When observing the morphological states of Palm Beach, there was a notable difference in the progression of states compared with the Wright and Short (1984) model. Although the beach moved directly from dissipative to longshore trough-bar after the apparent storm event, as suggested by the model, further migration of the bar and the ultimate progression through intermediate beach states cannot be seen upon observation of the photos alone. From 10/03/01 to 13/03/01 the beach appeared to be in the state of longshore bar-trough, however this was immediately followed by a reflective state on 14/03/01.

Over the following two weeks it appears as though the beach morphology shifted between the states of longshore bar-trough and reflective, and although not obvious in all photos, it appears that the beach is in a reflective state at high tide, and a longshore bar-trough state at low tide. The reflective state is consistent with the low wave heights observed, while the photos indicate presence of a longshore bar over this period. With low wave heights and period over this time the change in the bar shape would be minimal. As the wave period influences the speed of the wave, the height and of period the waves are simply not significant enough to shift the bar.

On 28/03/01 there was an increase in both wave heights and period suggesting that the morphological structure of the beach may progress into a rhythmic bar and beach, however further studies of the beach would need to be done to confirm this.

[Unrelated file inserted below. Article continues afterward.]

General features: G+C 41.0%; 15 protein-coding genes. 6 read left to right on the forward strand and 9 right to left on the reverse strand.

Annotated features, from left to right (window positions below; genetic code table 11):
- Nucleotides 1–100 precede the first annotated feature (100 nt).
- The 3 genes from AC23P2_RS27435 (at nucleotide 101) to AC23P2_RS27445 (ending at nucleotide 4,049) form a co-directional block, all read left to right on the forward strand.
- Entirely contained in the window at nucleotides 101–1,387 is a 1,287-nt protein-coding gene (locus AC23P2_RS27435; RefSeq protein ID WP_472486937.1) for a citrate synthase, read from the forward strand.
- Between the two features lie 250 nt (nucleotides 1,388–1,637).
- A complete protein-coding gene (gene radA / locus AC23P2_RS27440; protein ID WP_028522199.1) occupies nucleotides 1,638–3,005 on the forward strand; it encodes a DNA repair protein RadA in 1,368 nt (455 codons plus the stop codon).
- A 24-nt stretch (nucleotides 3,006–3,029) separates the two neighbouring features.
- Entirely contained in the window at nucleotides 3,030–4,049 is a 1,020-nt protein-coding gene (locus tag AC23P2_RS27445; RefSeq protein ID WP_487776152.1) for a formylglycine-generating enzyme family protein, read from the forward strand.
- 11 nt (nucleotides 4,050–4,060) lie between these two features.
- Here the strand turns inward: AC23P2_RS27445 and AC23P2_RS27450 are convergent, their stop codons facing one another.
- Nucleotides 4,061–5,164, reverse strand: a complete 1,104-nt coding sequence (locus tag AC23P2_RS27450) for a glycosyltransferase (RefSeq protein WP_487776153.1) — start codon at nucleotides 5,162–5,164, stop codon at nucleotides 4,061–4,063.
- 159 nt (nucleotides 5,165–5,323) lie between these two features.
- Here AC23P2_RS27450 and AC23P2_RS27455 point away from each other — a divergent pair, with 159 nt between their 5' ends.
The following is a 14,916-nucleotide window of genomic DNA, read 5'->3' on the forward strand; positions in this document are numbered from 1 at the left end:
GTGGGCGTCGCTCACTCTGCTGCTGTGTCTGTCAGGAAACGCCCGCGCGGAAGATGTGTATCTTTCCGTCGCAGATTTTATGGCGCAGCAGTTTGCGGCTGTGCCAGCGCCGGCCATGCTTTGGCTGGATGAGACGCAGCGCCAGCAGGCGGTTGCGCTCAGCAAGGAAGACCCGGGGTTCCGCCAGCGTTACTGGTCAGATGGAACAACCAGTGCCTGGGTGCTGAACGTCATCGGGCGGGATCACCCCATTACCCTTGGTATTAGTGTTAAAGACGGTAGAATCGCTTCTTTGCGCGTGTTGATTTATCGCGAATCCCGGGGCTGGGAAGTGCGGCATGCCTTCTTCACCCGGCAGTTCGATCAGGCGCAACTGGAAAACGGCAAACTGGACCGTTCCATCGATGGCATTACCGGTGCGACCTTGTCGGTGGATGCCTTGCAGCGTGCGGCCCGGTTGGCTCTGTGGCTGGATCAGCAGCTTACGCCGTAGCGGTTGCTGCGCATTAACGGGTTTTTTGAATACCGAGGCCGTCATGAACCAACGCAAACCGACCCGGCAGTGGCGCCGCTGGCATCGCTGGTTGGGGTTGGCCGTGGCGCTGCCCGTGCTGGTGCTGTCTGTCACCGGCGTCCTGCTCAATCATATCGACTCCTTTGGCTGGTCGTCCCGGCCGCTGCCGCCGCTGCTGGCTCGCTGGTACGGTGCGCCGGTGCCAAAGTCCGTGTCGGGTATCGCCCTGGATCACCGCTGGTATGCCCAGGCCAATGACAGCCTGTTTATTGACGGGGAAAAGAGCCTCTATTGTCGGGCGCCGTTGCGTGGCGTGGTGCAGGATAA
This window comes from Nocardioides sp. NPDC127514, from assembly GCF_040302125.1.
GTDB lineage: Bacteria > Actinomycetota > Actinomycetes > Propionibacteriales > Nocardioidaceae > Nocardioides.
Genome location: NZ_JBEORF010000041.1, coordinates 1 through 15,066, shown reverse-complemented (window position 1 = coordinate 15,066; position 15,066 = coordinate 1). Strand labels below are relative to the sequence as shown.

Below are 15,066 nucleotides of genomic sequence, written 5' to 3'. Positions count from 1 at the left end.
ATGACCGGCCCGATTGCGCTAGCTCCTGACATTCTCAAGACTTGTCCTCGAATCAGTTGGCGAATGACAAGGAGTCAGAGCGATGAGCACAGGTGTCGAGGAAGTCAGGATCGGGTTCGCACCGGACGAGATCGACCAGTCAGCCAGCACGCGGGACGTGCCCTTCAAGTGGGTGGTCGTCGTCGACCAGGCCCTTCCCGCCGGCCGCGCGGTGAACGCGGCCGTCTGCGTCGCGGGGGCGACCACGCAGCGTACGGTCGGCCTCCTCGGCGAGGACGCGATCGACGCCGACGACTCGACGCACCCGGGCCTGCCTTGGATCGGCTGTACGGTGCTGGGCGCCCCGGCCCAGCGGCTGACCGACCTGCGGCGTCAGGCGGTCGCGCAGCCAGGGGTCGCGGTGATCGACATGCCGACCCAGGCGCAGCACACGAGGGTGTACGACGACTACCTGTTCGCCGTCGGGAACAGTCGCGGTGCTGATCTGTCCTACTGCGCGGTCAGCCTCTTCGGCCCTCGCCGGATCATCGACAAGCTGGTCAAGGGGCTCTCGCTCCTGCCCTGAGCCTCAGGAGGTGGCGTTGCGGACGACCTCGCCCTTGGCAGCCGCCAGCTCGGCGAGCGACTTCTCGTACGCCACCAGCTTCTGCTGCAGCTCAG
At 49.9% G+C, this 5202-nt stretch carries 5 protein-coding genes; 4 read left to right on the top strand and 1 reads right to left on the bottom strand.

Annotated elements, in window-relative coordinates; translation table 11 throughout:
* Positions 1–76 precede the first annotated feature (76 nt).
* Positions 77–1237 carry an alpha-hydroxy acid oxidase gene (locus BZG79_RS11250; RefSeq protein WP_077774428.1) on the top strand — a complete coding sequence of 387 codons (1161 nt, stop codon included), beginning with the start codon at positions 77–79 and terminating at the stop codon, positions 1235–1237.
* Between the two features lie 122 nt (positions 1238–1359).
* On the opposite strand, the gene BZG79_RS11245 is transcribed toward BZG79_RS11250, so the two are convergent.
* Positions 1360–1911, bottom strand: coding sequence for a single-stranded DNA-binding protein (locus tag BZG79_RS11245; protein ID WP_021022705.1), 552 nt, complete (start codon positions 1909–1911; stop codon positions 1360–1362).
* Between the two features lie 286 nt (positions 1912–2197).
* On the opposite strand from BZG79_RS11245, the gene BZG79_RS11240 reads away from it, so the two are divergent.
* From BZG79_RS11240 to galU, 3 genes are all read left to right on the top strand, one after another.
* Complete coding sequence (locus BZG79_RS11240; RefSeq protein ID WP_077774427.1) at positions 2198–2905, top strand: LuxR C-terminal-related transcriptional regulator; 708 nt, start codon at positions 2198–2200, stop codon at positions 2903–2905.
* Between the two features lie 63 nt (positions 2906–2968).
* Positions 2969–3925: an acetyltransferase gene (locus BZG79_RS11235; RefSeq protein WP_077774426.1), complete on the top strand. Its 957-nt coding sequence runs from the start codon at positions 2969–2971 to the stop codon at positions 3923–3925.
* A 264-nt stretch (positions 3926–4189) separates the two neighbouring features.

The morphological changes of beaches are directly influenced by wave height, direction and period, which are the dominant forces of sediment movement within the nearshore zone. The various stages of the Wright and Short (1984) model can be identified at Palm Beach however the notable differences between the progression of the stages suggest it is an unusual beach system. This was also recorded by Hoffman (1982) who observed that this beach system was exposed to a high energy, deep-water wave climate, with minimal inshore wave height reduction by bottom friction due to the narrow continental shelf and steep nearshore zone.


Coastal Imaging Lab, 2005. [http://cil-www.oce.orst.edu:8080/], accessed 28th April,


Brander, R.W., 1999. Field observations on the morphodynamic evolution of a low-

energy rip current system, Marine Geology, 157: 199-217

Hoffman, J.G., 1982. Palm Beach: Beach Erosion and Management Study, Public

Works Department (Coastal Branch), NSW

Ramasinghe, R., Symonds, G., Black, K., Holman, R., 2004. Morphodynamics of

intermediate beaches: a video imaging and numerical modeling study, Coastal Engineering, 51(7): 629-655

Wright, L.D., and Short, A.D., 1984. Morphodynamic variability of surf zones and

beaches, Marine Geology, 56: 93-118


Appendix I: Images of Palm Beach 1/03/01 – 30/03/01